seems to be what we get.

    Could you do a similar analysis of apparent size and distance for Saturn compared to deep sky objects?

    Also why on earth is NASA spending that much money and time sending a spacecraft nearby to Pluto and only putting a ONE megapixel sensor on its “hi Def” astro camera when Canon are making this type of sensor

    https://petapixel.com/2018/06/18/this-is-what-canons-ginormous-cmos-sensor-looks-like-next-to-a-dslr/

    Just asking…

    Seamus

    Comment by Seamus Gunn — March 8, 2020 @ 9:51 am | Reply

    • For the planets, check out this site which has a nice composite showing the angular sizes of planets (and the moon) from Earth. They’re really small. Compare that to a “small” nebula like the Ring Nebula (M57) which is about 1.0 x 1.5 arcminutes across. The Moon is around 30 arcminutes across, so it’s 1/30 the size of the moon. Which is larger than any planet appears from Earth. All those deep sky objects that you see well resolved pictures of from Hubble or other telescopes are significantly larger in the sky than any planet appears from Earth. M31, the Andromeda Galaxy, is over 6x the size of our moon in our sky.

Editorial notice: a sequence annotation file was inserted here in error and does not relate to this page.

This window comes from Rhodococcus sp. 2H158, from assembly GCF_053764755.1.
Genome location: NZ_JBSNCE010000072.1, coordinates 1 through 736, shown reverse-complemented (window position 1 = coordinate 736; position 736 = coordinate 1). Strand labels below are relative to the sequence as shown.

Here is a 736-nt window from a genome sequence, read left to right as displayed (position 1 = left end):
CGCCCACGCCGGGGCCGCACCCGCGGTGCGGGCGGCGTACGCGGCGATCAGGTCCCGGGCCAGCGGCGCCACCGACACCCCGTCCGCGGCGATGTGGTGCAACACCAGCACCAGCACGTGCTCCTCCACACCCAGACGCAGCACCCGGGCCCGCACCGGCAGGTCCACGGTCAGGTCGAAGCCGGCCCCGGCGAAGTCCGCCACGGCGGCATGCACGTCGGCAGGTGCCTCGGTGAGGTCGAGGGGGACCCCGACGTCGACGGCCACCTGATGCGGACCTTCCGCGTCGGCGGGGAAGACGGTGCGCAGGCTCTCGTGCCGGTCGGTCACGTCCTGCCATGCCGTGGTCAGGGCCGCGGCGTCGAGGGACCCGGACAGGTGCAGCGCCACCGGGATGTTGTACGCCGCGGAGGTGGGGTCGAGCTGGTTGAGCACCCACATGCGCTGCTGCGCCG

New Horizons was built before 2006 (it was launched in January 2006) but all the instruments were designed by 2001 based on when the proposal was submitted to NASA. You can’t change the design after that. So comparing with a 2018 article about what a company can do isn’t a fair comparison with technology literally almost 20 years ago. Anything that NASA launches must also be cleared for launching: It has to be tested and demonstrated to be able to survive the radiation environment of space.